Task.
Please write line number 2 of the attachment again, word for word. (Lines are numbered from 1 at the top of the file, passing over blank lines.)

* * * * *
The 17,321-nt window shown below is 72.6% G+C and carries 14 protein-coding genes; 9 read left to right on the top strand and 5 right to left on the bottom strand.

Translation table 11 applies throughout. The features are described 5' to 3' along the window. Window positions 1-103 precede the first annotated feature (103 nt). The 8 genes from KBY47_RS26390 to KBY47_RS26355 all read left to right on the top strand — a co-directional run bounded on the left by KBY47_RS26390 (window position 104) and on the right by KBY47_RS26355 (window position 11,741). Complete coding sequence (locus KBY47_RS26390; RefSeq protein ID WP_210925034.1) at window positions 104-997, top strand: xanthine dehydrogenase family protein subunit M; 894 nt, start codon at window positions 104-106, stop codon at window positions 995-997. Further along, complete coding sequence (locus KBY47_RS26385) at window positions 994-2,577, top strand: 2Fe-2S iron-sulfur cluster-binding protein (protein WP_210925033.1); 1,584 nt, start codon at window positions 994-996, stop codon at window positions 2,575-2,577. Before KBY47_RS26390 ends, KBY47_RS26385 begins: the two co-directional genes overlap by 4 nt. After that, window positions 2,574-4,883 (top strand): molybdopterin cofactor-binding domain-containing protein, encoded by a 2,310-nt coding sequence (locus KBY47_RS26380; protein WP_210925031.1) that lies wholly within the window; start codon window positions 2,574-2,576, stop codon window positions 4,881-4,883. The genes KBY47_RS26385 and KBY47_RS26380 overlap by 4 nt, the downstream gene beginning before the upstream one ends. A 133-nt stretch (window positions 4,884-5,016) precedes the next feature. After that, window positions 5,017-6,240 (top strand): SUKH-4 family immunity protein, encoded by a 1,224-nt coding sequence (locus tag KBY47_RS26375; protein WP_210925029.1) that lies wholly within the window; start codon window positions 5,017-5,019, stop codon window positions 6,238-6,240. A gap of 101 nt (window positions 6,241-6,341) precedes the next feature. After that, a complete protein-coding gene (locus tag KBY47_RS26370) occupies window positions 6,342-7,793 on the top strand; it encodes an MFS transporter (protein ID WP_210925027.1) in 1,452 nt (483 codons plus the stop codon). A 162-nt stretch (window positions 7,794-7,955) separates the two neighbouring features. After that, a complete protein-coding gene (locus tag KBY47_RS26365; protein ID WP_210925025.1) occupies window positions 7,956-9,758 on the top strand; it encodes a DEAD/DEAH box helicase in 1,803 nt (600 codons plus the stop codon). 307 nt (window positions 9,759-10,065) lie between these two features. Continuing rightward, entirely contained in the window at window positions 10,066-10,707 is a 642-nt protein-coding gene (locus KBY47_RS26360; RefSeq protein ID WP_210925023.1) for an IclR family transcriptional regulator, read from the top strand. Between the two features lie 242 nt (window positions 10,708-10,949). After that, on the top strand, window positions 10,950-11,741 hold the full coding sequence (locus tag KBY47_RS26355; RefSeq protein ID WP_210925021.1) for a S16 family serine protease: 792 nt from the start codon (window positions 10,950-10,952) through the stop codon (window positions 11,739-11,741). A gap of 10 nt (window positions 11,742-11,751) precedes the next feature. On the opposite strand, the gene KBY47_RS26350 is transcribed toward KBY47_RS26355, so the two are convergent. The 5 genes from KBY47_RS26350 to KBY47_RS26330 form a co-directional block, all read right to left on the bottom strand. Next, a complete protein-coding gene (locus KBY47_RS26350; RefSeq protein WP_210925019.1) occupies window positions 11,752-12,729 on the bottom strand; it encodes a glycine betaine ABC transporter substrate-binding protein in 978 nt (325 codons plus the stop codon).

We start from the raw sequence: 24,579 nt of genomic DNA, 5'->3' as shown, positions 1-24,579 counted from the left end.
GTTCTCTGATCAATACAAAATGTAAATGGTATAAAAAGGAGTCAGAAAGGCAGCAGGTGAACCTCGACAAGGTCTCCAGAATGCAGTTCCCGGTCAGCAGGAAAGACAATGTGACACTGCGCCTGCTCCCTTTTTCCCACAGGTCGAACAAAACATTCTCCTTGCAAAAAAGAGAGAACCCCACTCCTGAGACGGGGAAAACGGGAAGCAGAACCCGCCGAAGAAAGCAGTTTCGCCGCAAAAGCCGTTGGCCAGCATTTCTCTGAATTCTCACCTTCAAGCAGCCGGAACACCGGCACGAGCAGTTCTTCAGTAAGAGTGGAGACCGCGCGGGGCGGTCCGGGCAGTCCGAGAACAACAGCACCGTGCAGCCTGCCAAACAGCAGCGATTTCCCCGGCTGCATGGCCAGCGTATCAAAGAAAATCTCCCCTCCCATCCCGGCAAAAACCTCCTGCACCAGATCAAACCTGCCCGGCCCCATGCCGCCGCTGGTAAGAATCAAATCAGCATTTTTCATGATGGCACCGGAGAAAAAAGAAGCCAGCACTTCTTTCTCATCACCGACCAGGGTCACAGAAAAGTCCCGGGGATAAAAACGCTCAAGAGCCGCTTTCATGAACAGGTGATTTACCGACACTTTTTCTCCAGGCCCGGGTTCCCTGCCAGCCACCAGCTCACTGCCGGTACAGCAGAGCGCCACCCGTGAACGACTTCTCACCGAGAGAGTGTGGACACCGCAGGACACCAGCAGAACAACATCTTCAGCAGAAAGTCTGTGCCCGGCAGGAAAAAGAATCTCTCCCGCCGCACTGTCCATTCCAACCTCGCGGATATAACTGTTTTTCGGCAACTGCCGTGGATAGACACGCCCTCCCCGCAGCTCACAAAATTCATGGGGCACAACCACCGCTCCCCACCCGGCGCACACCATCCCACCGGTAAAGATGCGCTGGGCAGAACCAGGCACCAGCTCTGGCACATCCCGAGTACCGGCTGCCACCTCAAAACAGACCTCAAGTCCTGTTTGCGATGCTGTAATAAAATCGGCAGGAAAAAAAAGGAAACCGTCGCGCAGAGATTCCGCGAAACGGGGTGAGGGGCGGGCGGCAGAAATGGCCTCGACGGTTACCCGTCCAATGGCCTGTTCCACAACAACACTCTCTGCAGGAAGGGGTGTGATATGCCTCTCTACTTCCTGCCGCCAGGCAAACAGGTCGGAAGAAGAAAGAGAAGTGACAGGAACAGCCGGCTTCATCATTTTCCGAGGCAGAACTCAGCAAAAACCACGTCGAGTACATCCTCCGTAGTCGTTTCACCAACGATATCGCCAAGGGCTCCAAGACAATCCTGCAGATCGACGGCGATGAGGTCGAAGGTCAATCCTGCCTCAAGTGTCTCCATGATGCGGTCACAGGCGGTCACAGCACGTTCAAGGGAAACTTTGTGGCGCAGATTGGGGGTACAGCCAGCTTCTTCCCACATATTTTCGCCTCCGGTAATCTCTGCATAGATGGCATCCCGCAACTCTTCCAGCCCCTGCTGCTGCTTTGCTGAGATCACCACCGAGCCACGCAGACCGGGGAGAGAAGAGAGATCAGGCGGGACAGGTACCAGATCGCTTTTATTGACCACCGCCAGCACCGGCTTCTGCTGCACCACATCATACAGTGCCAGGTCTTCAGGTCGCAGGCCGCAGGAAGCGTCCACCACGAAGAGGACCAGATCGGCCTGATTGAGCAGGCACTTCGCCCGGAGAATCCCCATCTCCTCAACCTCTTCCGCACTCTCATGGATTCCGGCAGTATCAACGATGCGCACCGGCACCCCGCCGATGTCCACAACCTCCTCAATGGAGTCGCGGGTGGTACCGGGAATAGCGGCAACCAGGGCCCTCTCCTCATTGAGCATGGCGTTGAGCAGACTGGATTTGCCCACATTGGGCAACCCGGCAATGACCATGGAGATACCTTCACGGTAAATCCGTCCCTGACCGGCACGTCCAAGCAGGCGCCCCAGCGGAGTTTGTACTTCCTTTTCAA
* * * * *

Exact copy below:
Translation table 11 applies throughout. The features are described 5' to 3' along the window. Window positions 1-103 precede the first annotated feature (103 nt). The 8 genes from KBY47_RS26390 to KBY47_RS26355 all read left to right on the top strand — a co-directional run bounded on the left by KBY47_RS26390 (window position 104) and on the right by KBY47_RS26355 (window position 11,741). Complete coding sequence (locus KBY47_RS26390; RefSeq protein ID WP_210925034.1) at window positions 104-997, top strand: xanthine dehydrogenase family protein subunit M; 894 nt, start codon at window positions 104-106, stop codon at window positions 995-997. Further along, complete coding sequence (locus KBY47_RS26385) at window positions 994-2,577, top strand: 2Fe-2S iron-sulfur cluster-binding protein (protein WP_210925033.1); 1,584 nt, start codon at window positions 994-996, stop codon at window positions 2,575-2,577. Before KBY47_RS26390 ends, KBY47_RS26385 begins: the two co-directional genes overlap by 4 nt. After that, window positions 2,574-4,883 (top strand): molybdopterin cofactor-binding domain-containing protein, encoded by a 2,310-nt coding sequence (locus KBY47_RS26380; protein WP_210925031.1) that lies wholly within the window; start codon window positions 2,574-2,576, stop codon window positions 4,881-4,883. The genes KBY47_RS26385 and KBY47_RS26380 overlap by 4 nt, the downstream gene beginning before the upstream one ends. A 133-nt stretch (window positions 4,884-5,016) precedes the next feature. After that, window positions 5,017-6,240 (top strand): SUKH-4 family immunity protein, encoded by a 1,224-nt coding sequence (locus tag KBY47_RS26375; protein WP_210925029.1) that lies wholly within the window; start codon window positions 5,017-5,019, stop codon window positions 6,238-6,240. A gap of 101 nt (window positions 6,241-6,341) precedes the next feature. After that, a complete protein-coding gene (locus tag KBY47_RS26370) occupies window positions 6,342-7,793 on the top strand; it encodes an MFS transporter (protein ID WP_210925027.1) in 1,452 nt (483 codons plus the stop codon). A 162-nt stretch (window positions 7,794-7,955) separates the two neighbouring features. After that, a complete protein-coding gene (locus tag KBY47_RS26365; protein ID WP_210925025.1) occupies window positions 7,956-9,758 on the top strand; it encodes a DEAD/DEAH box helicase in 1,803 nt (600 codons plus the stop codon). 307 nt (window positions 9,759-10,065) lie between these two features. Continuing rightward, entirely contained in the window at window positions 10,066-10,707 is a 642-nt protein-coding gene (locus KBY47_RS26360; RefSeq protein ID WP_210925023.1) for an IclR family transcriptional regulator, read from the top strand. Between the two features lie 242 nt (window positions 10,708-10,949). After that, on the top strand, window positions 10,950-11,741 hold the full coding sequence (locus tag KBY47_RS26355; RefSeq protein ID WP_210925021.1) for a S16 family serine protease: 792 nt from the start codon (window positions 10,950-10,952) through the stop codon (window positions 11,739-11,741). A gap of 10 nt (window positions 11,742-11,751) precedes the next feature. On the opposite strand, the gene KBY47_RS26350 is transcribed toward KBY47_RS26355, so the two are convergent. The 5 genes from KBY47_RS26350 to KBY47_RS26330 form a co-directional block, all read right to left on the bottom strand. Next, a complete protein-coding gene (locus KBY47_RS26350; RefSeq protein WP_210925019.1) occupies window positions 11,752-12,729 on the bottom strand; it encodes a glycine betaine ABC transporter substrate-binding protein in 978 nt (325 codons plus the stop codon).